About coral reefs and current approaches to their restoration
Coral reefs are one of Earth's most biologically diverse ecosystems. Globally, they provide 60 billion dollars in ecosystem goods and services such as fisheries, coastal protection, tourism, and biodiversity, and the livelihoods of around half a billion people depend on them.
We need to preserve the environmental integrity of marine habitats, of which, coral reefs are one of the most structurally diverse habitats in Earth's oceans. Yet it is their three-dimensional complexity that also renders coral reefs vulnerable to damage by natural and man-made causes. In the lightless waters of the aphotic deep-sea zone, reefs formed by "cold-water" corals around the globe have sustained particularly chronic and devastating effects of bottom fishing (Roberts et al. 2006). This damage went largely unnoticed until the deployment of manned and unmanned underwater vehicles equipped with cameras became more routine. We now understand that vast tracts of cold-water coral reefs have been damaged around the globe, with trawlers leaving behind large swathes of broken, dispersed coral fragments. The recovery potential of a damaged cold-water coral reef is unknown, but is expected to take decades to centuries (Edwards, 2010).
Land development, destructive fishing methods and tourism cause physical damage to coral reefs both in the deep sea and in the shallow warm tropical regions we are more familiar with. Damaged reefs are not only dysfunctional, but their constituent corals become more susceptible to stressors such as disease, sedimentation, pollution and changing ocean dynamics such as warming and acidification.
However some coral species are pre-adapted for reef re-growth, able to survive as fragments and regenerate their colony form over time. Thus, the current method of reef restoration uses volunteer SCUBA divers to transplant loose fragments back onto the larger reef framework. This has very limited success due to SCUBA limitations on humans that restrict time spent underwater. These limitations also prohibit human intervention with cold-water coral reef restoration on continental shelves, slopes, seamounts and ridges in the deep sea (>200m depth) where bottom trawling has profoundly degraded the 3D complexity and thus the structure and functioning of these ecosystems. Yet the ability of some coral species to regenerate from damage and fragmentation is an evolutionary strategy that we can exploit to restore and conserve these valuable ecosystems, provided we can overcome the aforementioned challenges.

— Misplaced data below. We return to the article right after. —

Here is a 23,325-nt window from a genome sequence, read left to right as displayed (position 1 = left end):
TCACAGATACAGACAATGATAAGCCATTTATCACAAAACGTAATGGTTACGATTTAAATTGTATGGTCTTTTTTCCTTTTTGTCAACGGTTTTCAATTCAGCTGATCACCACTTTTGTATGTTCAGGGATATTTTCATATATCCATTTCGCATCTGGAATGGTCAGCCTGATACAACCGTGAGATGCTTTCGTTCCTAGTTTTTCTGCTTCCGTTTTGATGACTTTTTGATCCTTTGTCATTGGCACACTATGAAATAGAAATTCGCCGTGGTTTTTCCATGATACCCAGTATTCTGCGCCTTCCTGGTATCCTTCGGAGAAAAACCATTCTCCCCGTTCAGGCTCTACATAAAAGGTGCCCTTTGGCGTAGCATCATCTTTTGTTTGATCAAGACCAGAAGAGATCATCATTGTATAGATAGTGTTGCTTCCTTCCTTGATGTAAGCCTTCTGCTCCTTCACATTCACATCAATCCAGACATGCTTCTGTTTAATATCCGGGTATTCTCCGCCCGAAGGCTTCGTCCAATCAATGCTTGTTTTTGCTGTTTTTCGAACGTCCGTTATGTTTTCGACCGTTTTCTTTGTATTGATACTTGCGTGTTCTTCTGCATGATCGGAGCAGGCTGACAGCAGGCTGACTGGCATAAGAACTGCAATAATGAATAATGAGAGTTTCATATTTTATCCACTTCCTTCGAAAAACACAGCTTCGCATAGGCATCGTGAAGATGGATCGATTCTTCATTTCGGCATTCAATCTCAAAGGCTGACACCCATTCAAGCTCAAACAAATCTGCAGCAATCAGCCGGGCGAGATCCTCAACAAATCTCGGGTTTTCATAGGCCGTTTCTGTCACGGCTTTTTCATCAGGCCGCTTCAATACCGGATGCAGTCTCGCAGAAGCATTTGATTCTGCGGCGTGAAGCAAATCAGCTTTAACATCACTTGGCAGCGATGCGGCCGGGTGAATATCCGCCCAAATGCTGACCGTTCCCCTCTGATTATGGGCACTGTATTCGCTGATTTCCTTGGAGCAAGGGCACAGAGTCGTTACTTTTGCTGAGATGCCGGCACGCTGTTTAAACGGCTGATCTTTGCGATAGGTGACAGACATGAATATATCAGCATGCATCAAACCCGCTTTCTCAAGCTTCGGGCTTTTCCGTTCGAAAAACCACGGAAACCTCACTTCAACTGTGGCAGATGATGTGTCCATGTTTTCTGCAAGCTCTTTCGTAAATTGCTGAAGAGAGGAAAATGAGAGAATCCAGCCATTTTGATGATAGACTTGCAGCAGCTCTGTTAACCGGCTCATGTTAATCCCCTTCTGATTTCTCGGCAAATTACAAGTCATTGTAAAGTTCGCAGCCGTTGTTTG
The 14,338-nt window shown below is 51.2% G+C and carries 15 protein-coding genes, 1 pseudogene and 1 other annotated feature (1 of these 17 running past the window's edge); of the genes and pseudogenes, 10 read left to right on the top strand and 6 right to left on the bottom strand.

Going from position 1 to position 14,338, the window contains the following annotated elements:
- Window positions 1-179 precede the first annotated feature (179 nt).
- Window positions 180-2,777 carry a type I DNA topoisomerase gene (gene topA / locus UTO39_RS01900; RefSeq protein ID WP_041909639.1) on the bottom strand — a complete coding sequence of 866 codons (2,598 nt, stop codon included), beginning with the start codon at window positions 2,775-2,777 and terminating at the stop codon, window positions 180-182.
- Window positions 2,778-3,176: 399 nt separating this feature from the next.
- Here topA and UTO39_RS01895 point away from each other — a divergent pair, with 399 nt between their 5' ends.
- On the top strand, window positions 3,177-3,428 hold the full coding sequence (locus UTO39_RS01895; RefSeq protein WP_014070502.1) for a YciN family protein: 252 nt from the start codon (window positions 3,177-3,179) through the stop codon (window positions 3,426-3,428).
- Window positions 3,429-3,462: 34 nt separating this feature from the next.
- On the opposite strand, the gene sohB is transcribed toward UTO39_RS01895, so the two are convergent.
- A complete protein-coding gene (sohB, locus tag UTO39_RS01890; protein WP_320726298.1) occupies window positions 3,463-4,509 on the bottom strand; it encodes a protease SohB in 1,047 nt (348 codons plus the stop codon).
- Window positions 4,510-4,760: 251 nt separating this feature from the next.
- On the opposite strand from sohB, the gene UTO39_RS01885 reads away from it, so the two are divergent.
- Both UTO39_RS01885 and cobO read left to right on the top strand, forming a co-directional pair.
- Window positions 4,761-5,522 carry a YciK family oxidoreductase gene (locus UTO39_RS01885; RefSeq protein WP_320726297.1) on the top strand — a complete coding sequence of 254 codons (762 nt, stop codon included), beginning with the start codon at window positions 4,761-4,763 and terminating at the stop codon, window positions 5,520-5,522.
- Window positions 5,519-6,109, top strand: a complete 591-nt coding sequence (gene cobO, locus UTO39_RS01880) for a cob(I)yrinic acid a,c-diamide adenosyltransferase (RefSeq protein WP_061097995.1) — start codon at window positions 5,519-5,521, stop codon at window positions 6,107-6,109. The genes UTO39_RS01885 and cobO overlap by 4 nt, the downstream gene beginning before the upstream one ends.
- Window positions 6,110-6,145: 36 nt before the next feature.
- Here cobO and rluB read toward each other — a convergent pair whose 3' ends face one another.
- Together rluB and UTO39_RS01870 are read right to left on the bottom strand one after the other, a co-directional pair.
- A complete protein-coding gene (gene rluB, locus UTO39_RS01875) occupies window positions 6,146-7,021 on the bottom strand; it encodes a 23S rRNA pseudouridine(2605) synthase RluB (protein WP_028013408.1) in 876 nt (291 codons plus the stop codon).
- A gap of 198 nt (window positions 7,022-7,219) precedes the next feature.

A scuba diver transplanting a tray of corals Habitat restoration of coral reefs provides a viable solution to mitigate such damage (Rinkevich, 2005; Hill et al,2007; Garrison & Ward, 2008; Forrester et al, 2011). Manual remediation of shallow tropical reefs is achieved by using human scuba divers to transplant healthy pieces of coral onto damaged areas of reef. The transplants can be derived from intact coral reefs or by rearing coral fragments in coral "nurseries" such as in laboratory aquaria or in situ on a sheltered area of reef. This method of "coral gardening" can be highly effective in areas that are actively managed and protected, or not subjected to significant levels of local anthropogenic activities (Edwards 2010). Until recently, the bathymetric remoteness of cold-water coral reefs had prevented coral gardening in deep sea habitats. However emerging cold-water coral rearing techniques (Str?mberg et al. 2010) alongside the now routine use of remotely operated vehicles to manipulate and sample these habitats (Roberts et al. 2009) now makes this conservation tool a possibility for deep-sea coral reefs. Aquaria-reared fragments of the cold-water coral Lophelia pertusa (Scleractinia) attached to plastic trays were transplanted in the Kosterfjord, Sweden at about 82m water depth in 2008/9. These corals continue to grow today, and offer a real solution to restoring these ecosystems at ecologically relevant spatial scales.
Although ROV-based transplantation methods are successful, these deployments are limited by both time and costs. A single ROV deployment can only deploy one tray at a time to the seafloor. Each ROV dive is also dependent on a ship-based pilot that must fly and control the actions executed by the ROV. The ROV also cannot interact with its environment to adjust its co-ordinate headings or (thrust) without the input of the pilot. The result is reef rehabilitation on a highly localised patchy scale that may not fully restore the ecosystem function of cold-water coral reefs.
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